Biden turns to ethanol to ease gas prices

By Robin Bravender | 04/12/2022 01:32 PM EDT

An ethanol refinery in Chancellor, S.D., is shown, July 22, 2021.

An ethanol refinery in Chancellor, S.D., is shown on July 22, 2021. Stephen Groves, file/AP Photo

President Joe Biden is easing environmental restrictions on year-round sales of high-ethanol gasoline in a move the White House hopes will lower soaring gas prices.

EPA will grant an emergency waiver to allow the use of E15 gasoline — which uses a 15 percent ethanol blend — to be sold over the summer months. The E15 blend, with a higher ethanol content than the 10 percent used in most gasoline, is currently banned in most of the country from June 1 until Sept. 15 due to concerns about air pollution.

Biden will announce the policy during a visit today to Menlo, Iowa, as his administration scrambles to rein in soaring gas prices (E&E News PM, April 11).

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“The emergency waiver can give American families more flexibility and offer real savings at current prices,” a White House official told reporters yesterday, estimating that E15 can save drivers an average of 10 cents per gallon of gasoline. The White House also issued a fact sheet detailing its plans.

The national average price for a gallon of gas today is $4.10, according to AAA, compared with $2.86 a year ago. Average gasoline prices hit a record high of $4.33 in March.

Biden has been under increasing pressure from farm-state lawmakers and the biofuels industry to allow increased E15 sales, particularly after the administration announced the emergency release of oil from national stockpiles (Greenwire, April 1).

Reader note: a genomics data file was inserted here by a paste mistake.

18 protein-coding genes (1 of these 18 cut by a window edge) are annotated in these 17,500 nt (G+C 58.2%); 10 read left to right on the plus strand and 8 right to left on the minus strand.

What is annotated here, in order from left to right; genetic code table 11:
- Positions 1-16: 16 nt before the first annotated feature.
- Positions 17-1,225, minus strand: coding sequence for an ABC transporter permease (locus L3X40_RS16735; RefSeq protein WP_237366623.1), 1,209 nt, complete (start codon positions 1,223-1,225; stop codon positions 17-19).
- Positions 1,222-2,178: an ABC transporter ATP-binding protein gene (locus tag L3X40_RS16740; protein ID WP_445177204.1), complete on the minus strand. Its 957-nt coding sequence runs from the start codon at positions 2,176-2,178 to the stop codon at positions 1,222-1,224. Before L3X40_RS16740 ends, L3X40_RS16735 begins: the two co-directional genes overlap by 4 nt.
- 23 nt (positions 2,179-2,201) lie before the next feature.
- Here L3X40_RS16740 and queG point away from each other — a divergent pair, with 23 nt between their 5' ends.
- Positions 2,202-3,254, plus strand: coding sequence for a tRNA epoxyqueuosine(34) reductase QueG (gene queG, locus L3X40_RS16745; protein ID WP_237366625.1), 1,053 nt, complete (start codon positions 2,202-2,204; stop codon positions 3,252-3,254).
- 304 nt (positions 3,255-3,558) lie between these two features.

“Decisions this year by the Biden administration have shown the president clearly favors Big Oil interests over the interest of Iowa farmers. It would be foolish for the president to continue down this path when he visits the number one biofuel producing state in the nation,” Iowa Republican Sen. Chuck Grassley said in a statement ahead of Biden’s visit.

American Coalition for Ethanol CEO Brian Jennings called Biden’s announcement “great news for the ethanol industry, farmers, and most importantly, American consumers, who are under financial stress from rising energy prices and expenses.”

Environmentalists outraged

Environmentalists are skeptical that the administration’s move will significantly affect gas prices, and they warned that it will result in harmful air and water pollution by contributing to smog and incentivizing large-scale factory farming.

“This is a move that’s going to have a very uncertain effect on gas prices, maybe a few cents, but it will have very clear harms to the climate, air quality, public health, clean water and to wildlife habitat,” said Miles Grant, a longtime climate activist and former communications director for the National Wildlife Federation.

Grant said that with much congressional action on its environmental agenda unlikely, the Biden administration will likely be forced to focus on executive action. “This is how they’re choosing to use it,” he said. “I really hope the Biden administration is trying to think about: What is your climate and environment and public health legacy going to be?”

Jess Mazour, conservation coordinator for the Iowa Chapter of the Sierra Club, said she is “worried about the continued expansion” of the ethanol industry. “Iowa has definitely carried a lot of the burden that comes from industrial agriculture,” she said.

The White House said EPA will work with states “to ensure there are no significant air quality impacts through the summer driving season.”

Biden’s move could face legal challenges from critics.

EPA “may have some issues defending this action,” said Joe Stanko, a lawyer who represents clients in the oil sector. “All of EPA’s past waivers have been based on the unavailability of a pipeline or a refinery, which is a supply disruption,” he said. “Here it seems we have supply but just also have high prices.”

Last year, a federal court vacated a Trump-era rule that allowed the year-round sale of E15. The court determined that the ban could not be permanently lifted without direction from Congress, and EPA later asked the Supreme Court not to hear an appeal by ethanol supporters (E&E News PM, Dec. 9, 2021).

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